Conversations in the Bay Redux

Writing happened again, but so did research, which is just a valuable a component to writing as, well, writing.  Now, I research a lot of different things, but as any of you know who follow this blog–and this ongoing novel–one of the things I love to look up is weather.  Because while this is a magical world in which my kids live, it’s also part of the real world, and sometime I’m a bit of a butt about keeping some events real.

So for the first chapter of Part Five I spent a good chunk of the evening–well, maybe forty minutes–looking up weather conditions for certain parts of Eastern Seaboard while keeping The Beach Boys’ Kokomo on repeat because that’s how I roll.  And what did I discover?

Someone's gonna be cold when they're camping out.

Someone’s gonna be cold when they’re camping out.

That’s the camp site that’ll be used in my Salem Overnight chapter.  And not only will it be cold, but it’s gonna be dark:  sunset at 3:51 PM but the chapter takes place at 8:00 PM.  Yozza.  Actually, most of the flight will take place at night, which is why there are experienced fliers leading the pack.  Hey, no one said you get to set up your tent in bright daylight, and do you know how fast it gets dark in Northern Canada?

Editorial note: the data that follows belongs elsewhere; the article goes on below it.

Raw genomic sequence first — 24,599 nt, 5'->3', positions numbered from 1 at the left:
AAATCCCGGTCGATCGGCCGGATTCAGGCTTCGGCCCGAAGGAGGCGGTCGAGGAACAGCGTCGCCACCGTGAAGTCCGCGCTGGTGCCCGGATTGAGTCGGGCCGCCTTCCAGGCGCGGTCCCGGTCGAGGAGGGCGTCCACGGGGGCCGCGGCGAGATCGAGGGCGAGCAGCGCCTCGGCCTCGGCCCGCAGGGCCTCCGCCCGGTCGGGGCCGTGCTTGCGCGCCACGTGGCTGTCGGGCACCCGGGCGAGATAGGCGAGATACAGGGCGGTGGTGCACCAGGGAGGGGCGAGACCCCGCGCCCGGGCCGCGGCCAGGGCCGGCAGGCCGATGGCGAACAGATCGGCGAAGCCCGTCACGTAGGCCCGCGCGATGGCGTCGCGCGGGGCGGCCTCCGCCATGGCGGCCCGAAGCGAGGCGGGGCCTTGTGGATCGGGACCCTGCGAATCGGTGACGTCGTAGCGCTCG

But what about the writing, Cassidy?  Well, I did that as well.  I finished the scene and then did my research.  Really simple, yeah?  And here is the simple:  what happened in Bay #1 after my little cliffhanger yesterday.

 

(All excerpts from The Foundation Chronicles, Book Two: B For Bewitching, copyright 2015 by Cassidy Frazee)

Annie watched carefully from her bed, the covers pulled nearly to her neck. Kerry said nothing for almost a minute, and she thought that perhaps he had only spoken in his sleep. As she started to close her eyes he spoke again in the same, sleepy voice. “No, I don’t want to . . . Just go away; stop following me.” He slowly sighed as the air leaked from his lung, then shook his head quickly. “I don’t know you. Why do you keep asking?”

She pulled back the covers and sat up slowly. He’s not talking in his sleep—he’s dreaming. She swung her legs over the edge and eased her feet into her slipper. It’s the same thing that happened on the flight from Berlin . . .

Annie was standing next to his bed in three short steps. Like last year there was just enough light that she could make out his facial features, and she saw his cheeks and the corner of his mouth twitching while his eyes moved beneath his eyelids. What is he seeing? She touched his hand, wondering if he’d feel her hand against his. Who is he seeing?

Kerry’s breath hitched again: once, twice, then on the time he moaned—not softly, but in a normal voice. “No, I don’t want . . . I don’t want to see that. No—” He turned his head to the right, slightly wincing. “I know what that means—I know, I know . . .” His breath turned to a slight wheeze as he returned to mumbling. “Go away, please. Just go away—” Annie flinched as he screamed. “Go away.”